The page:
In March 2017, the Smithsonian and the U.S. Department of State announced a $400,000 project to enable Iraq’s State Board of Antiquities and Heritage and others to conduct on-the-ground work to document and stabilize the recently liberated ancient city of Nimrud.
Nimrud, located about 20 miles south of Mosul, was under the control of ISIS until November 2016. During the city’s captivity, many important historical sites and artifacts were damaged or destroyed. The project builds on the Smithsonian’s work at the Iraqi Institute for the Conservation of Antiquities and Heritage in Erbil, Iraq which was established by the State Department in 2009 for the purpose of supporting the preservation of the country’s cultural heritage.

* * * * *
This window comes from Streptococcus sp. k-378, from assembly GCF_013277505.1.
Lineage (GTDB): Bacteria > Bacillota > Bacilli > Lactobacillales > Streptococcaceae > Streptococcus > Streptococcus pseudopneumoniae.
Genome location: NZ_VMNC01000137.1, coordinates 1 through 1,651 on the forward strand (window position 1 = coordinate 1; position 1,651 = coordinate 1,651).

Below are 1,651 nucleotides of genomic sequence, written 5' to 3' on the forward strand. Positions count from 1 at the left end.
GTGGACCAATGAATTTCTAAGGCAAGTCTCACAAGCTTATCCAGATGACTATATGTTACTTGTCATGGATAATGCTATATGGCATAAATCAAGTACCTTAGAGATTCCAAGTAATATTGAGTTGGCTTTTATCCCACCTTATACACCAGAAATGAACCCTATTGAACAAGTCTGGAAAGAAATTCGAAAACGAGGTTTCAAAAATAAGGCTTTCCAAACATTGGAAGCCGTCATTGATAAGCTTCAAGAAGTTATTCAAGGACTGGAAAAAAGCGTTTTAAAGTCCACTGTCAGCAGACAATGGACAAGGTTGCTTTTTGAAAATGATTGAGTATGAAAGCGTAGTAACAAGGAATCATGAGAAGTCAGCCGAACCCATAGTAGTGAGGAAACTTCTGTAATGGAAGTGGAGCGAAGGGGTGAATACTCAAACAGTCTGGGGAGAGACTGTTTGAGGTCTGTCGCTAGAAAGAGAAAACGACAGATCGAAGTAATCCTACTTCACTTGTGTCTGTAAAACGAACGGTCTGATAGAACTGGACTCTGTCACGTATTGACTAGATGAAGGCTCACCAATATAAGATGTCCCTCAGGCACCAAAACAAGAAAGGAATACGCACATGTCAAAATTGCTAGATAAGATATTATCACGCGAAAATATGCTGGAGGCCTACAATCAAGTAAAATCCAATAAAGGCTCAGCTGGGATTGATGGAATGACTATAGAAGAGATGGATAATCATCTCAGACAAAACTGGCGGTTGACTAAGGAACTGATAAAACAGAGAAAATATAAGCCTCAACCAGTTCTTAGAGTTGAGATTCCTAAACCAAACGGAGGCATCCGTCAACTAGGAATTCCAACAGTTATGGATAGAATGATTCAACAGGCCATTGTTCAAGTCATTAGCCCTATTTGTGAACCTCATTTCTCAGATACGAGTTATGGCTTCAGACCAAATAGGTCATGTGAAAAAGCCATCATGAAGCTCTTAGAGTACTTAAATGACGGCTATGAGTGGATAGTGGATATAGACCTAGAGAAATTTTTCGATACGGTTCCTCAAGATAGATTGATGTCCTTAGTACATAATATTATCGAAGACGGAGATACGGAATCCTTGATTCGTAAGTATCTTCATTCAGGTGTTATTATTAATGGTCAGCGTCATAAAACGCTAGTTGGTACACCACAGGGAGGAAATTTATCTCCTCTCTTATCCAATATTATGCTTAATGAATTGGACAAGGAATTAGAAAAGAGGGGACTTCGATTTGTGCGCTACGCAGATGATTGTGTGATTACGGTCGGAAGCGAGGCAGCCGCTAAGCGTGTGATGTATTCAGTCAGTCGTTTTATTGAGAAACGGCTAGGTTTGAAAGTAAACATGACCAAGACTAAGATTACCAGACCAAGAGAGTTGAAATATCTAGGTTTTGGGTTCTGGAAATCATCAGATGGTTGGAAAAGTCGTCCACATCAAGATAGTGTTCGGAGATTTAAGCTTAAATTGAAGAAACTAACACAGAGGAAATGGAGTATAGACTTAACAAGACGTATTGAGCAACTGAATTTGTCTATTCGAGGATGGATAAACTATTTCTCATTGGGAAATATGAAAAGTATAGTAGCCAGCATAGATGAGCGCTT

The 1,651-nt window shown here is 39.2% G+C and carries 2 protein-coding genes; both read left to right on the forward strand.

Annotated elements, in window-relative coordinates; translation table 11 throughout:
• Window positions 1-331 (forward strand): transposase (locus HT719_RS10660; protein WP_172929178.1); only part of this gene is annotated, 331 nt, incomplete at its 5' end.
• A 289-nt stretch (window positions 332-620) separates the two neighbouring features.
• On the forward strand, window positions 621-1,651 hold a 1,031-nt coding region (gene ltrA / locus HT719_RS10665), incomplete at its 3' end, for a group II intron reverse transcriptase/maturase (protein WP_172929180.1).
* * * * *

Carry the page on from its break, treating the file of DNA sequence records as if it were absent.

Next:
Corine Wegener, Director of the Smithsonian Cultural Rescue Initiative, and other Smithsonian experts held collaborative planning sessions in Erbil with their Iraqi partners to gain a better understanding of the current conditions in Nimrud. From these sessions came a more detailed project plan for stabilizing and securing endangered artifacts from this ancient imperial city and helping establish procedures for the Iraqi-led stabilization and recovery of artifacts at the site.
Work on the stabilization and preservation project at the site of Nimrud, Iraq, is still ongoing.